The Arkansas Court of Appeals on Wednesday affirmed the conviction and prison sentence of a Pine Bluff man who was accused of trying to hire another man to kill his wife.
Jeffrey Winkler, 58, was convicted in 2011 of conspiracy to commit kidnapping, aggravated robbery, theft of property and aggravated residential burglary. He was sentenced to nine years in prison. Prosecutors made the decision not to charge Winkler with conspiracy to commit capital murder because they lacked sufficient evidence to prove that charge.
On appeal, Winkler argued that Circuit Judge Jodi Dennis erred when she denied a directed verdict motion because there was “no overt act,” refused to require the state to select one offense as the object of the conspiracy, and by imposing a sentence for a “non-existent offense.”
Testimony at the trial showed that on Oct. 21, 2010, Winkler approached Sylvester Jones about doing yard work and Jones gave Winkler his cell phone number. According to testimony, Winkler called him later in the day and agreed to meet on the parking lot of Brookshire’s grocery on U.S. 79 south that afternoon.
Jones testified that at that meeting, Winkler asked him to”rough up,” a man named Stringfellow because the man was having an affair with Winkler’s wife, Pam. Then Jones said Winkler talked about killing his wife, and asked Jones to go to the Dollarway school campus, where Pam Winkler worked, and “just break her neck and drive off in her vehicle.”
Jones said he refused to do that, and Winkler reportedly suggested killing Pam Winkler at the home the two shared. After that meeting, Jones contacted a relative who was a police officer at Altheimer and the relative arranged for Jones to meet with Pine Bluff Police Department detectives.
Jones testified that he was given a recording device by police and arranged to meet Winkler a second time on the parking lot of Brookshire’s the following day. Jones said Winkler drove Jones to his house on Chamberwood Drive where he reportedly showed Jones how to break in, how to take a big-screen television off the wall, and where Mrs. Winkler hid her jewelry.
Although Jones thought the recording device was working, it failed to record the conversation between Winkler and Jones. When they returned to the store parking lot, Winkler was arrested by police, and Detective Bill Wiegand testified that officers found a loaded .38-caliber pistol in Winkler’s vehicle. Winkler had a concealed weapons permit for the gun, and during the trial, Pam Winkler said she had thought about getting a permit but because she worked for the Dollarway School District, she knew it was illegal to carry a gun on school property, with or without a permit.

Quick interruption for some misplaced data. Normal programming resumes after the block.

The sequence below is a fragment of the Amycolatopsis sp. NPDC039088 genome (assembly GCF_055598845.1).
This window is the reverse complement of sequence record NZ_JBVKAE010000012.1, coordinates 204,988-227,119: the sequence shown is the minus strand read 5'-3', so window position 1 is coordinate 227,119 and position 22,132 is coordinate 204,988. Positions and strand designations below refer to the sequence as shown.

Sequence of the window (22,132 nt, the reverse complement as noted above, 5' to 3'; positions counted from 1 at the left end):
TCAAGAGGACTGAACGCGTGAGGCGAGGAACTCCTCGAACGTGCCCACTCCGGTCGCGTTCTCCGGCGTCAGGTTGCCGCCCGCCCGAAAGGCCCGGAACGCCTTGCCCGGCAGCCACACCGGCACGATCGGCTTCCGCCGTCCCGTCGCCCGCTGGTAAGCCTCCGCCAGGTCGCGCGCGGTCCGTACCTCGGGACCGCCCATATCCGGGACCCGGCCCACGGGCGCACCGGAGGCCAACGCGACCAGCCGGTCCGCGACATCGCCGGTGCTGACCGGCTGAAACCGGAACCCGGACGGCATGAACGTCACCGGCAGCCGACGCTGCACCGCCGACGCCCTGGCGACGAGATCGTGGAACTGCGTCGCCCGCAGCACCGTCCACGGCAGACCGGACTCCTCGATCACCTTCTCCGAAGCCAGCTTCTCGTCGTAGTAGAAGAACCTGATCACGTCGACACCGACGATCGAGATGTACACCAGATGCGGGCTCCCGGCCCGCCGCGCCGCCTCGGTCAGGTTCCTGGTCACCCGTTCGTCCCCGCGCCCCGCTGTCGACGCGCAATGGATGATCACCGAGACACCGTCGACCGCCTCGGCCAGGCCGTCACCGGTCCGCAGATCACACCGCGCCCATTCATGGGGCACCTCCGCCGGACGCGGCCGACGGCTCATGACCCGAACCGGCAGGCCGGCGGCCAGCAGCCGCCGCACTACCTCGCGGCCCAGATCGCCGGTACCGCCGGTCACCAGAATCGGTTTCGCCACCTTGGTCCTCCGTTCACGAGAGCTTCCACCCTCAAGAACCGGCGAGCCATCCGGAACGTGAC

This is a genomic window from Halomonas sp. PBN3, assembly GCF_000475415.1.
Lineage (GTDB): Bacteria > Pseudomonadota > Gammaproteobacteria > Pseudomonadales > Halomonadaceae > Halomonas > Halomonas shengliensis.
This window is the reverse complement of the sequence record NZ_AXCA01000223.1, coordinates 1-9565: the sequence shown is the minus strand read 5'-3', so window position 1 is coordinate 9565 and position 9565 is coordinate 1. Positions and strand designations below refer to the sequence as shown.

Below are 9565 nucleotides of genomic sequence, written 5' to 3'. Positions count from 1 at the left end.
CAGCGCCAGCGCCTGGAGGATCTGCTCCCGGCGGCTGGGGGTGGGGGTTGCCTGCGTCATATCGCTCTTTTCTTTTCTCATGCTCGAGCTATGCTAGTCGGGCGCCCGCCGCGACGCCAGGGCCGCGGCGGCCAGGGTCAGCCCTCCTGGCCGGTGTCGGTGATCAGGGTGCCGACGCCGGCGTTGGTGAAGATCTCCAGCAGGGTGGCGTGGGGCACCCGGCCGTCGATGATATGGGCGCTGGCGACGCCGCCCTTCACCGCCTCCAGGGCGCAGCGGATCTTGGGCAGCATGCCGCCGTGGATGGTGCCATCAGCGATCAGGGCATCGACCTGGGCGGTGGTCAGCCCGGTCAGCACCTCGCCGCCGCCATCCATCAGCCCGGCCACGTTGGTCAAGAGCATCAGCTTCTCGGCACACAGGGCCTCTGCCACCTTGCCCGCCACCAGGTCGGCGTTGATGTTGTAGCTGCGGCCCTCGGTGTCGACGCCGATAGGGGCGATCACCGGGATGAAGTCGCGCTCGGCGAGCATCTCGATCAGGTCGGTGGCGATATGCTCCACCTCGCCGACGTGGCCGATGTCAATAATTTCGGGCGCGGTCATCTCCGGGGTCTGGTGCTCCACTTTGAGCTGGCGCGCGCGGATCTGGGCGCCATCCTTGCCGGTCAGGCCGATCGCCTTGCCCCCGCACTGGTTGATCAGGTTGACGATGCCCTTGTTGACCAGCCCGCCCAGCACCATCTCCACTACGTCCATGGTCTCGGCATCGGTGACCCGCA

Pam Winkler currently works for the Pine Bluff School District.
When Winkler was questioned, he waived his right to an attorney and told detectives he was “in love with a woman from his workplace,” (Evergreen Packaging) and wanted someone to “rough up” Stringfellow, who was the woman’s boyfriend.
Wiegand testified that the subject of killing Winkler’s wife was “kind of an afterthought,” and said he “might have implied from the conversation” that he (Winkler) wanted his wife killed.
“I guess I was looking for a way out of my marriage,” Wiegand quoted Winkler as saying. “Winkler said that he had hoped that scaring his wife would cause her to move on in order to ‘free him up” to be with his co-worker.”
The defense contended that Jones was only supposed to scare Pam Winkler so she would leave him and he could continue his relationship with the co-worker.
Winkler also told police he went to work at 6 a.m., and his wife went to work at 6:15 a.m., so Jones had a “short window,” of time to carry out his plan.
“Clearly, Jeff Winkler didn’t want the house broken into while his wife was away,” Deputy Prosecutor Bryan Achorn saud during his closing argument. “He wanted it broken into while his wife was at home.”
Achorn and Deputy Prosecutor Jill Reed represented the state during the trial
In asking for a directed verdict, Winkler argued that he and Jones were at the planning stage of the conspiracy and no overt act had been committed, an argument that Judge Dennis rejected, saying “The testimony provided to the court and the jury not only establishes the planning stage, but that Jeff Winkler desired to have his wife scared away to pursue other interests.”
In the appeals court ruling, Judge Doug Martin said that while the court agreed that planning does not constitute an overt act, the court disagreed with Winkler’s contention that his conduct in taking Jones to his house did not constitute an overt act.
“Winkler showed Jones the route to travel and warned him to avoid being detected by neighbors,” Martin wrote in the ruling. “Once at the house, Winkler gave Jones step-by-step instructions on how to achieve the purpose of their agreement, in that Winkler provided Jones with the means to break into the house, took Jones into the house and directed him to where his wife would be found early in the morning, and led Jones through the house while advising him as to the value of various items he could steal.”
Winkler, who has been free on bond while the appeal was pending, will have to serve 50 percent of his sentence before being eligible to apply for parole, but could reduce that to one quarter of the sentence, or about 27 months, if he earns the maximum amount of good time available.